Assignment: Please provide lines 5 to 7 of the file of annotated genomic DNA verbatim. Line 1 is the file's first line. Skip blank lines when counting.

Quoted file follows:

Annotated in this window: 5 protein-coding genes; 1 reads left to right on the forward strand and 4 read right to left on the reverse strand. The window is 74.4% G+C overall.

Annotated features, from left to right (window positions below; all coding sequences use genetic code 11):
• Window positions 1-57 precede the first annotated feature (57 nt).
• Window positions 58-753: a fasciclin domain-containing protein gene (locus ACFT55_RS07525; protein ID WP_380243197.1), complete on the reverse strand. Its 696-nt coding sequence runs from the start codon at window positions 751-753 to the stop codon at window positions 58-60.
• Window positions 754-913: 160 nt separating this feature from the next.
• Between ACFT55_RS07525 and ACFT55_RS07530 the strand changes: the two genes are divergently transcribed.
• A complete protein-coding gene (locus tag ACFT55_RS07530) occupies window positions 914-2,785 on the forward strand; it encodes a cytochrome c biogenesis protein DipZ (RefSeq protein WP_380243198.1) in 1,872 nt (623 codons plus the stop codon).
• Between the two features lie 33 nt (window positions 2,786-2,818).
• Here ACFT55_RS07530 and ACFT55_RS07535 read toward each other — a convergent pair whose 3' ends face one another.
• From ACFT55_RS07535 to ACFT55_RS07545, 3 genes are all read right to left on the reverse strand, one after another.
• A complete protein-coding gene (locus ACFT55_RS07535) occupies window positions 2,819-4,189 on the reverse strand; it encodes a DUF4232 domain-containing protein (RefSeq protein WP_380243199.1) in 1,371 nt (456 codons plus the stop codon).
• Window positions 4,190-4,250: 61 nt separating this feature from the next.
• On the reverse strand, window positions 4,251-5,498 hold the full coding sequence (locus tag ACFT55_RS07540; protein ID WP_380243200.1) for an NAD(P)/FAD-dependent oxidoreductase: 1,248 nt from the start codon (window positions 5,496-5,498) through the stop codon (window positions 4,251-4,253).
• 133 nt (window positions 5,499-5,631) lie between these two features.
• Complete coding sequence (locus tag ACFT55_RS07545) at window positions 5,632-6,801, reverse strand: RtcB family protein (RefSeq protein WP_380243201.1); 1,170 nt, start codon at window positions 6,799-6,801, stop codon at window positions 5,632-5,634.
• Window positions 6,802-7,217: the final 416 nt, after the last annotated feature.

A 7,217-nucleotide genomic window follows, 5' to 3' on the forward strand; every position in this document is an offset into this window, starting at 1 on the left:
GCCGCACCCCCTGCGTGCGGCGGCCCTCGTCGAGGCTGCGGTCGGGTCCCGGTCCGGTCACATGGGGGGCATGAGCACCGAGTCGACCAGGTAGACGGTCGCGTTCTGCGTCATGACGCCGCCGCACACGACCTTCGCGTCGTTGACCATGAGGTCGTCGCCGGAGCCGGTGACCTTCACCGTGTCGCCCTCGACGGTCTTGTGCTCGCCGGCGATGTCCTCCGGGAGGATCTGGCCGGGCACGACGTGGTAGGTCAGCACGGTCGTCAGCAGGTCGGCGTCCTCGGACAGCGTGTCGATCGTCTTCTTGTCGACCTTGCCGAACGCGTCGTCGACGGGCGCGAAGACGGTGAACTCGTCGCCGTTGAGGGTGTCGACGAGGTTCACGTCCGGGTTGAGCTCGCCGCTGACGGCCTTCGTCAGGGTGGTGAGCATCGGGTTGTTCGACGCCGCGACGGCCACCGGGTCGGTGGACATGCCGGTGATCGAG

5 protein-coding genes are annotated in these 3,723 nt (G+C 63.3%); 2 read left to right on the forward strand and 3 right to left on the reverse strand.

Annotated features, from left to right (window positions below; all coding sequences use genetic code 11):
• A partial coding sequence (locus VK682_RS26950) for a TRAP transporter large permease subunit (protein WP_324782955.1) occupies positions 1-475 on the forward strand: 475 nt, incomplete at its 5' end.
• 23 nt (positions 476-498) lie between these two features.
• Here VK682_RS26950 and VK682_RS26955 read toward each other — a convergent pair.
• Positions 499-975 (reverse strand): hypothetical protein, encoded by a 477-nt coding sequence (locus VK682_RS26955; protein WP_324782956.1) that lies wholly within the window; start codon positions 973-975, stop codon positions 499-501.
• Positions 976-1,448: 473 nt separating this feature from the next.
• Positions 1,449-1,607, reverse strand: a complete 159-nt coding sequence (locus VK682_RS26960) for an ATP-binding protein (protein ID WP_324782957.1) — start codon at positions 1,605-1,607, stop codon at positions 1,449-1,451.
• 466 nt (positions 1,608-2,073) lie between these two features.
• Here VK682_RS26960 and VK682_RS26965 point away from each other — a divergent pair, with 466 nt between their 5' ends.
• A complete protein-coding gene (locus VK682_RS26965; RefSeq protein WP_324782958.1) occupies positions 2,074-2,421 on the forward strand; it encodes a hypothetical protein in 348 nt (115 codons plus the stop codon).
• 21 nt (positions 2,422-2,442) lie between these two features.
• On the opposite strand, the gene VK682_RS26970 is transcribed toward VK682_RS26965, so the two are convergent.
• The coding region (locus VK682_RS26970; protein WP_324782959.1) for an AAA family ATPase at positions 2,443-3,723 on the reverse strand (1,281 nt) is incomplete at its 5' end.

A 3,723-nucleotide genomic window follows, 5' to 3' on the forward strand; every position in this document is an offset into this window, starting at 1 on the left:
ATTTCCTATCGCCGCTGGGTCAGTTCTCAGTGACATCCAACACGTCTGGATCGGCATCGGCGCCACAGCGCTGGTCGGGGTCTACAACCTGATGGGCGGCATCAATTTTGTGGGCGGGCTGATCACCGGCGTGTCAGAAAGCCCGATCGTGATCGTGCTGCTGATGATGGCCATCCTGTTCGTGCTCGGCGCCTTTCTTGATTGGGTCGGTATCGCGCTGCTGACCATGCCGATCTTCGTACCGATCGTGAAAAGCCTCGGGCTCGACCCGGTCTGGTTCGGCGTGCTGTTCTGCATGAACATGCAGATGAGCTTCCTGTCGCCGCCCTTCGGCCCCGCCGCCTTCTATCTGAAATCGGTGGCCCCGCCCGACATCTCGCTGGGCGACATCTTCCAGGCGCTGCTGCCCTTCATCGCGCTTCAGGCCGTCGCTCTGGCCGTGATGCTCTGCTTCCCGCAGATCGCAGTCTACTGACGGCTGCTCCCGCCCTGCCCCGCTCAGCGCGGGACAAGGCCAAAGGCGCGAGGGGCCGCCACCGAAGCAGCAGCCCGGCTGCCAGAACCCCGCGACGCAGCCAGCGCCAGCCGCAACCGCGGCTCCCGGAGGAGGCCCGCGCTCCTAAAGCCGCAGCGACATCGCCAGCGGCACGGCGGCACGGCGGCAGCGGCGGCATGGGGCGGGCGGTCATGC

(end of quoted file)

• Window positions 754-913: 160 nt separating this feature from the next.
• Between ACFT55_RS07525 and ACFT55_RS07530 the strand changes: the two genes are divergently transcribed.
• A complete protein-coding gene (locus tag ACFT55_RS07530) occupies window positions 914-2,785 on the forward strand; it encodes a cytochrome c biogenesis protein DipZ (RefSeq protein WP_380243198.1) in 1,872 nt (623 codons plus the stop codon).